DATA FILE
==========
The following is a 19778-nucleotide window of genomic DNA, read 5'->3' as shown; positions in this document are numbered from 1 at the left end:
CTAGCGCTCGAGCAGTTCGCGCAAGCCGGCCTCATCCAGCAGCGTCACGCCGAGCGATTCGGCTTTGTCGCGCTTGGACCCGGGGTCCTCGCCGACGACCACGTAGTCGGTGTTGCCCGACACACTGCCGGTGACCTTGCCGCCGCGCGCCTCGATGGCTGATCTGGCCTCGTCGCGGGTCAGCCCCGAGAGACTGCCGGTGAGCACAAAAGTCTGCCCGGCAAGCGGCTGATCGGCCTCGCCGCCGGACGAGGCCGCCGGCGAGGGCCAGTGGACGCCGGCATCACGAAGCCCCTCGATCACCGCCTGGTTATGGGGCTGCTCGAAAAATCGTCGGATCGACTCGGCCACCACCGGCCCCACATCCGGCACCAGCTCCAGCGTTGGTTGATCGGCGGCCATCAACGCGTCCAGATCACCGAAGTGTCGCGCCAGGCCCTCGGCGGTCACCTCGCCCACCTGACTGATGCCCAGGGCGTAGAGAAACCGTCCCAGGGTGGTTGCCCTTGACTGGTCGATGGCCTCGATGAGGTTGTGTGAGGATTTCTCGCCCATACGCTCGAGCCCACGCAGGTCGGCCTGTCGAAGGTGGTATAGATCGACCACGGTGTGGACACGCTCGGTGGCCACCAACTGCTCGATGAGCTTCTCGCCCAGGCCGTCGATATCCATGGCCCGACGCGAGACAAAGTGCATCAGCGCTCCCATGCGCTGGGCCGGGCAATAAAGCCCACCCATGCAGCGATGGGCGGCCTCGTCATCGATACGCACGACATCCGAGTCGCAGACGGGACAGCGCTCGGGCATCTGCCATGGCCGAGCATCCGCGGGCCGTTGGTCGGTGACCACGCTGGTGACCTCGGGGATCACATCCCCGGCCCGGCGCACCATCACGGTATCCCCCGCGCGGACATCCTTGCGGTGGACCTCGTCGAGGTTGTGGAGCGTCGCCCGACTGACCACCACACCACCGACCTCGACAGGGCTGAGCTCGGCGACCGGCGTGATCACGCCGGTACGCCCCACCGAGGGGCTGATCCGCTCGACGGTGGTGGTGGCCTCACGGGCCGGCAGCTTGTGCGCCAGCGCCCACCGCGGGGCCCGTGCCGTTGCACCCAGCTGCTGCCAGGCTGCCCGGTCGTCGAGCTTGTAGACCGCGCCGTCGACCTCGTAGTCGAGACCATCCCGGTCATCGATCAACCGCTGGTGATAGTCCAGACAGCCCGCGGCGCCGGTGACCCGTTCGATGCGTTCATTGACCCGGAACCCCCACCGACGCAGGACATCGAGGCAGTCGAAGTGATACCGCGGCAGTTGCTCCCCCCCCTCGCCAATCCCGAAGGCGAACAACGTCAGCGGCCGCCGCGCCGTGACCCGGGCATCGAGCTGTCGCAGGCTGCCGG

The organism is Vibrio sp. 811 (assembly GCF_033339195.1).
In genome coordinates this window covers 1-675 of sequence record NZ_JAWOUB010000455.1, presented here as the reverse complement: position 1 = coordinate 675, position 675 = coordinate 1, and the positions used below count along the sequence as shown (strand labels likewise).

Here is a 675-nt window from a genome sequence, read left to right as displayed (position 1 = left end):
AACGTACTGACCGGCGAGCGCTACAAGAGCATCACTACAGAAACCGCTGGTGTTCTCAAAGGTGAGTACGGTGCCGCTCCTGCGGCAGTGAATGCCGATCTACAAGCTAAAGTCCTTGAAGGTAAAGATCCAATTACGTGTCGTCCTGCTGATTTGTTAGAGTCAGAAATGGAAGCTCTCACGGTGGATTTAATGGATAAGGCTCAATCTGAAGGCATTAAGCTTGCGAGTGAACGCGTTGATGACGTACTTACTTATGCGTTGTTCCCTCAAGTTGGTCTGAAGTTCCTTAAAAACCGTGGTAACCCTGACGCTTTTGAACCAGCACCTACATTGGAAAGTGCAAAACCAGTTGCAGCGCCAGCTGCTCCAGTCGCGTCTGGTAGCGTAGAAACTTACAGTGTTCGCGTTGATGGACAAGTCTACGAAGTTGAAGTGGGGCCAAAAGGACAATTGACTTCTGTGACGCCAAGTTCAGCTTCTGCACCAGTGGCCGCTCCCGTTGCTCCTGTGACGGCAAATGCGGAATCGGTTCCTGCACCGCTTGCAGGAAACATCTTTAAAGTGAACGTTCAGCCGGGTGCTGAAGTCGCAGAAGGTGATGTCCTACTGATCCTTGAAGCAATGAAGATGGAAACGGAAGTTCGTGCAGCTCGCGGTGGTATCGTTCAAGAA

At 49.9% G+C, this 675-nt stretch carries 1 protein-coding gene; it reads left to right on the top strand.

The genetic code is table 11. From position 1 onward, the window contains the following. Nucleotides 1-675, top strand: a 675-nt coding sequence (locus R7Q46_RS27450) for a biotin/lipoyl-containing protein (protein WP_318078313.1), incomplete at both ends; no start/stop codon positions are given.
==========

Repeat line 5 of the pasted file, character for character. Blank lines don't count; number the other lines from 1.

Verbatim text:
Here is a 675-nt window from a genome sequence, read left to right as displayed (position 1 = left end):